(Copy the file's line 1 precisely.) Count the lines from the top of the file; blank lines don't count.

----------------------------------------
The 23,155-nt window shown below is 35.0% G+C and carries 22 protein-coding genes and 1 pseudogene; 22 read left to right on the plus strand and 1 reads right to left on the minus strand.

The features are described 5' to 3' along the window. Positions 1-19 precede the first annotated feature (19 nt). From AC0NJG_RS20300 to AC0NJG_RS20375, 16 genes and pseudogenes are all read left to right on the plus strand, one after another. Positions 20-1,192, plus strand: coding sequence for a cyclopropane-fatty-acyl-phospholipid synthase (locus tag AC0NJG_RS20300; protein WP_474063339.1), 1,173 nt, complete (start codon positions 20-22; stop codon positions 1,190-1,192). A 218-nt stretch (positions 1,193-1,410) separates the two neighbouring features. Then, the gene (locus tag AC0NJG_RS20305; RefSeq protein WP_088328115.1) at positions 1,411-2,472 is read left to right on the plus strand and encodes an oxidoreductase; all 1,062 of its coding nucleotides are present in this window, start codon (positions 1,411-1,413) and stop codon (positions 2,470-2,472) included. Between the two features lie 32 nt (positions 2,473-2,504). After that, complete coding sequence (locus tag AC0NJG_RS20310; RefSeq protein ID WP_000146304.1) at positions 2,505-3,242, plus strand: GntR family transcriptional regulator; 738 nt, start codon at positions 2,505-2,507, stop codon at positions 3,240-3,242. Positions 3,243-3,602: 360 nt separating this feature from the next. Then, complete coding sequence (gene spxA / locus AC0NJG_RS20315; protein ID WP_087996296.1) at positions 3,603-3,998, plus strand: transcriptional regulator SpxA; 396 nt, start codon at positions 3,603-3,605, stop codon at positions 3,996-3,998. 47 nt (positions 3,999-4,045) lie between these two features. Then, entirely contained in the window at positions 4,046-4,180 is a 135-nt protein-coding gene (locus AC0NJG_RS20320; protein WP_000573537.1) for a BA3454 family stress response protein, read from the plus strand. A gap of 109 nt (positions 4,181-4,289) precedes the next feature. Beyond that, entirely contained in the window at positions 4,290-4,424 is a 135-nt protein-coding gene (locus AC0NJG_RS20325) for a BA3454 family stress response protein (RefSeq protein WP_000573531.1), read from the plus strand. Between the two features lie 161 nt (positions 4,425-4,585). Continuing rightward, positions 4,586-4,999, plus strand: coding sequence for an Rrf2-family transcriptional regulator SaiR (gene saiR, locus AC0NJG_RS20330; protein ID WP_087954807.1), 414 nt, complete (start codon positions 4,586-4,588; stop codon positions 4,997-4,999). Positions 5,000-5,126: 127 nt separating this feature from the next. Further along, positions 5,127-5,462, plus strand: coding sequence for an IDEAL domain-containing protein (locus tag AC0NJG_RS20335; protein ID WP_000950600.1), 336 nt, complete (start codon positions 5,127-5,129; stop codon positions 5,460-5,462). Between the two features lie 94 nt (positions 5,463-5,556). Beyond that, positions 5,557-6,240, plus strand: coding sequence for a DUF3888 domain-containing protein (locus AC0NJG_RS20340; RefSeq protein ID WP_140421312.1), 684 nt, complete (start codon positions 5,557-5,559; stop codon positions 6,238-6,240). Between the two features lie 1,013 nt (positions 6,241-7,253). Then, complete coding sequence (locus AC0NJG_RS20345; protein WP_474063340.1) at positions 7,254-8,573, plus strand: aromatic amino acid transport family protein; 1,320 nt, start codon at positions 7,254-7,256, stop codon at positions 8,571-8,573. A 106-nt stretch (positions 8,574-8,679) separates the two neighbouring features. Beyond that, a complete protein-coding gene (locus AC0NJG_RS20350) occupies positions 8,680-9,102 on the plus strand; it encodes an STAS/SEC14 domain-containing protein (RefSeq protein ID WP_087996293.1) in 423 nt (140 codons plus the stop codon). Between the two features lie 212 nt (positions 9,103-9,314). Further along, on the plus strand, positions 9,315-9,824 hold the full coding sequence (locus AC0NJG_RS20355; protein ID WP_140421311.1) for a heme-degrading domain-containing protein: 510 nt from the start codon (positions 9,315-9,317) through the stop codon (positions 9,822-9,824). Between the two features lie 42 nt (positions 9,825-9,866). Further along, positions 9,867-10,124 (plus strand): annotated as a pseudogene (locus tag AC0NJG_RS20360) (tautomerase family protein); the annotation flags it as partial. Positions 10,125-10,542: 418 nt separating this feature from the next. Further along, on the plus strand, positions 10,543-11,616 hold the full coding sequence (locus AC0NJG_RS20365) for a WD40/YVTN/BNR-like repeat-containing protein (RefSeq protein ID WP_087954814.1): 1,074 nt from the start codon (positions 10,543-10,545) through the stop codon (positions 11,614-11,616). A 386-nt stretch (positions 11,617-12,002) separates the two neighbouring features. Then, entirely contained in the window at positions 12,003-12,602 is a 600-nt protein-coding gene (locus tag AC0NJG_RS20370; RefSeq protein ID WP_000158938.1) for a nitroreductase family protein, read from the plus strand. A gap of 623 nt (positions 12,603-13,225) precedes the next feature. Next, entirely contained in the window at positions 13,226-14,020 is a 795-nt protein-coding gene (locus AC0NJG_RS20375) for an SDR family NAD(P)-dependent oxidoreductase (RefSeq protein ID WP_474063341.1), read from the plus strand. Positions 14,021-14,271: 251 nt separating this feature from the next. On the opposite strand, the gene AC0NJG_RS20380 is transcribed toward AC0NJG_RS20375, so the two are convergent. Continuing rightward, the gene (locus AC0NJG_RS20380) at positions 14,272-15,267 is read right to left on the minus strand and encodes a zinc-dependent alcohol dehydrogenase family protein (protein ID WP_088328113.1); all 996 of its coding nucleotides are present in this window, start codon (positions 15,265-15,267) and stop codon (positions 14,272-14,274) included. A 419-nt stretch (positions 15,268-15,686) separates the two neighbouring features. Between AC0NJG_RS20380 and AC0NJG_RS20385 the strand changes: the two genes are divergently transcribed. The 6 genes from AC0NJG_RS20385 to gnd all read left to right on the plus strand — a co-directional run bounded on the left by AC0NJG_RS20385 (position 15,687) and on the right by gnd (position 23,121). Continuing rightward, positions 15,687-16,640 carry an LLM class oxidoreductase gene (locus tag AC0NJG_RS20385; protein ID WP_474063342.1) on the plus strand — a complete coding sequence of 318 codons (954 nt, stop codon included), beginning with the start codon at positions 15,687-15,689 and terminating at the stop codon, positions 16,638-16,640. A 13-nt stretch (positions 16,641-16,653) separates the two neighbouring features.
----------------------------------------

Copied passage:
The 23,155-nt window shown below is 35.0% G+C and carries 22 protein-coding genes and 1 pseudogene; 22 read left to right on the plus strand and 1 reads right to left on the minus strand.